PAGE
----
MOBILE, Ala. - LSU long snapper Blake Ferguson flashed a smile as wide as Louisiana during Tuesday's Senior Bowl media day.
The Bengals coaches, leading Ferguson's South team into Saturday's all-star game (2:30 p.m.-NFL Network), have been all over Ferguson, right? What is LSU quarterback Joe Burrow really like, right? How does Superman put on his cape and if he was a plant what plant would he be and all that psychological scouting combine 101 jazz, right?
"I actually haven't got a single question about Joe," Ferguson said. "I think it's probably a lock at this point. They know what they're getting in Joe Burrow."
Burrow isn't here this week, but that hasn't stopped the rising tide of conventional wisdom (national and in the 513) from washing over the Bengals and the NFL here on the Gulf Shore saying he's that lock to be the No. 1 pick in the draft.
Some of his teammates are here and they'll gladly make his case, from his lethal post-practice stare when it didn't go well to a competitive streak as long as the national champion Tigers' winning streak that upended his first LSU conditioning test.
"I'm sure who ever picks him is going to have a franchise quarterback for years to come," said Burrow's center, Lloyd Cushenberry III. "Probably the smartest guy I've ever been around. He makes any call you need. Makes every throw you want. He knows ball. He's a coach's son. So he knows ball."
"He just loves to win. I feel like he's just a different guy," said LSU tight end Stephen Sullivan. "When he has a bad day at practice, he just goes into the locker room and just sits and stares. I haven't seen many people do that before. I don't know what it does for him, but it brings the good out of him, I guess. When he gets on the big stage he shows up for sure."
More Ferguson: "He's one of those guys who doesn't have to speak up a lot, but when he does people listen."
Ferguson is one of those guys there at the creation. June of 2018. Forget the Auburn game his junior year as the beginning of the Burrow legend. Try June of 2018.
Barely after Burrow had wriggled out of the University of Cincinnati's grasp and ended up in Baton Rouge, he lit up the LSU conditioning test. As Ferguson explained, the Tigers split it up three ways. Skill. Mid skill. Big skill. Mid skill consists of tight ends, linebackers, running backs, quarterbacks and specialists.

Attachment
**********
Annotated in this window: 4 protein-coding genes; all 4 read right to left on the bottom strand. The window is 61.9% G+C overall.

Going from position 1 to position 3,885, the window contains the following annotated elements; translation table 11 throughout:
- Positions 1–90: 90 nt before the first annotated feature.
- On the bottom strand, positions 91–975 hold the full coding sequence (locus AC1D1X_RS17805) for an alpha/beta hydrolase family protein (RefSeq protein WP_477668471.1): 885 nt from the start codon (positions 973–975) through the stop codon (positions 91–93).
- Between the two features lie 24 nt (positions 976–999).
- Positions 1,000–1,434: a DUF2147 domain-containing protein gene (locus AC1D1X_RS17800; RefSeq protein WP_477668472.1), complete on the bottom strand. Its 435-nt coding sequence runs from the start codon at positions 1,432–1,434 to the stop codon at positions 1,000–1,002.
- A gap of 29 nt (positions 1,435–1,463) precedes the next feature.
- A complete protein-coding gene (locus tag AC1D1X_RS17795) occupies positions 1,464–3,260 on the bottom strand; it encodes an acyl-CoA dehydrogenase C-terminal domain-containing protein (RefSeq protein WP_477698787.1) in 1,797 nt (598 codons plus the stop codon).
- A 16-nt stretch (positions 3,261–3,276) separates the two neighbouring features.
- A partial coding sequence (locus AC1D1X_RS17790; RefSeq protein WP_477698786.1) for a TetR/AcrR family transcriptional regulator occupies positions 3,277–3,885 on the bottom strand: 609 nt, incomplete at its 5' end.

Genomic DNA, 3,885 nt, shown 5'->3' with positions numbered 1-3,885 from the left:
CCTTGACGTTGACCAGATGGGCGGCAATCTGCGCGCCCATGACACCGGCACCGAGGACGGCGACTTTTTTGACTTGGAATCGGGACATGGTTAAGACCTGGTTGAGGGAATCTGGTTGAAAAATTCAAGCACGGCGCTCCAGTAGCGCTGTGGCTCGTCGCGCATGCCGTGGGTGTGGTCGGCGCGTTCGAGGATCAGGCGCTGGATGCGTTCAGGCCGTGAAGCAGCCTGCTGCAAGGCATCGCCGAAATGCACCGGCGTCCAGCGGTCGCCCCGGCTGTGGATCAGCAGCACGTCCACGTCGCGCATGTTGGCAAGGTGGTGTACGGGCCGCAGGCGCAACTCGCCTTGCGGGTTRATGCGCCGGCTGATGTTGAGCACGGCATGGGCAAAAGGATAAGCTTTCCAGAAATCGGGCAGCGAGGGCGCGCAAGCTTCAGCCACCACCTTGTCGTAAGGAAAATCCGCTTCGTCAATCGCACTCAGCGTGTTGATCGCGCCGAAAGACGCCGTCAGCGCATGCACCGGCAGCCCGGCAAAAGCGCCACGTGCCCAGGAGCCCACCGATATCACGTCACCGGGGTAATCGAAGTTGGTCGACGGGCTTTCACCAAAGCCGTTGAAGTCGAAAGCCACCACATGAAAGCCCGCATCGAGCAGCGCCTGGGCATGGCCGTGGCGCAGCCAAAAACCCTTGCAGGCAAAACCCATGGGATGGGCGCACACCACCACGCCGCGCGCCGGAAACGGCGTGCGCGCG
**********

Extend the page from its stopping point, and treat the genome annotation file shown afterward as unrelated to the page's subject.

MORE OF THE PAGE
"He blew us all away," Ferguson said of the running. "All 26 reps. He wouldn't lose.
"That was the day I met him … His first day as part of the LSU football team and he smoked every player in that conditioning test. He made it look so easy. It was the result of his competitive nature. He didn't want to lose a single rep. He didn't want to lose at anything."
The LSU guys aren't the only ones talking Burrow down here this week. There was this one. A story from his Ohio State backup days, before he transferred from Columbus and how he was the "live quarterback," on special days the Buckeyes wanted to unveil one of the nation's most dangerous defenses. So here was Burrow, getting continually pounded behind a backup line, saying nothing, never complaining, always getting back up, always taking the next snap without ever asking, "Why me?"
That wouldn't surprise his Bayou Bombers. Certainly not after what Cushenberry experienced on the first three series of the national title game. Three punts against a Clemson defense that hadn't lost in nearly two years. But Joe Cool and the relentless Tigers' offense were one in the same.
"It's the same mentality we had the whole season. Never got rattled," Cushenberry said. "We were backed up. We knew once we got field position we'd be OK. That's the reflection of how our team approached everything."
It apparently is how Burrow approaches everything. Ferguson shook his head over this one moment leading up to the Peach Bowl.
"He's playing ping pong in the lounge and he lost one game," said Ferguson of an upset fashioned by the Tigers punter. "Joe literally stayed in there the rest of the night playing ping pong because he was angry he lost one game. But that's who he is. He's a competitor. Obviously he's very smart, he's very gifted at what he does physically. But I knew from the very beginning that he was going to be successful. It was just a matter of when."
Burrow and teammate cornerback Kristian Fulton decided not to attend this week and when you run through their schedule just completed, you can't blame them. Certainly Ferguson, Cushenberry and Sullivan don't.
"I was just figuring out the other day this is Week 24 for me," Ferguson said, preparing to play in an NFL-like 16th game on Saturday. "Training camp. Straight into the season. Fifteen weeks. Plus two bye weeks, plus the two weeks leading to the Peach Bowl and the two weeks leading up (to the national championship game).
"We have guys that everyone knows what they've done and they've had incredible seasons like Joe or Kristian. Some of those guys don't need to show any more. They've done enough already. But for me, I want to show as much as I can because there's a lot of competition at this position and there's only a certain number of spots."
Cushenberry figures he had to play a 16th game because it's the first one the scouts know for sure he's coming out. As a red-shirt junior with his degree, he could have returned to Baton Rouge and since the call could only be made after the Jan. 13 title game, there was only one way to make sure he got the word out that he was in the draft.
No. 9 doesn't have that problem.
"Everybody knows Joe," Cushenberry said.
Especially conventional wisdom.